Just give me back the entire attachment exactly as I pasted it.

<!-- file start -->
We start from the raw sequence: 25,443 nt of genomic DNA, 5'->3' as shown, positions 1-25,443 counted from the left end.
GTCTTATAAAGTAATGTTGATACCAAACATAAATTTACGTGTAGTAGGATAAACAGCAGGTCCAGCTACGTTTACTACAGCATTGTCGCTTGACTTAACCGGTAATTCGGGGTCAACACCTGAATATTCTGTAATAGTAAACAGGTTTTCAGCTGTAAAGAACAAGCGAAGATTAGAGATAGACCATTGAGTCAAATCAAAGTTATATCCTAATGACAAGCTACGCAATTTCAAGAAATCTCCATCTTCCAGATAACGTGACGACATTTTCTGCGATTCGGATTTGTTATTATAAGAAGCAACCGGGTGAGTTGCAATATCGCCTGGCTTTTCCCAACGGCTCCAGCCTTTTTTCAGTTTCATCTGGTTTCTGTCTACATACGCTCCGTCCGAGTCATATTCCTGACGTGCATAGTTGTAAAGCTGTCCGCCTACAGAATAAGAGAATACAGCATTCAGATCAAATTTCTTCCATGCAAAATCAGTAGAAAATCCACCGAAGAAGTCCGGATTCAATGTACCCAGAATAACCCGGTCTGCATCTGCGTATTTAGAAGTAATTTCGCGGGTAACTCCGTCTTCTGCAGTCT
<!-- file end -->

We start from the raw sequence: 25,443 nt of genomic DNA, 5'->3' as shown, positions 1-25,443 counted from the left end.
GTCTTATAAAGTAATGTTGATACCAAACATAAATTTACGTGTAGTAGGATAAACAGCAGGTCCAGCTACGTTTACTACAGCATTGTCGCTTGACTTAACCGGTAATTCGGGGTCAACACCTGAATATTCTGTAATAGTAAACAGGTTTTCAGCTGTAAAGAACAAGCGAAGATTAGAGATAGACCATTGAGTCAAATCAAAGTTATATCCTAATGACAAGCTACGCAATTTCAAGAAATCTCCATCTTCCAGATAACGTGACGACATTTTCTGCGATTCGGATTTGTTATTATAAGAAGCAACCGGGTGAGTTGCAATATCGCCTGGCTTTTCCCAACGGCTCCAGCCTTTTTTCAGTTTCATCTGGTTTCTGTCTACATACGCTCCGTCCGAGTCATATTCCTGACGTGCATAGTTGTAAAGCTGTCCGCCTACAGAATAAGAGAATACAGCATTCAGATCAAATTTCTTCCATGCAAAATCAGTAGAAAATCCACCGAAGAAGTCCGGATTCAATGTACCCAGAATAACCCGGTCTGCATCTGCGTATTTAGAAGTAATTTCGCGGGTAACTCCGTCTTCTGCAGTCT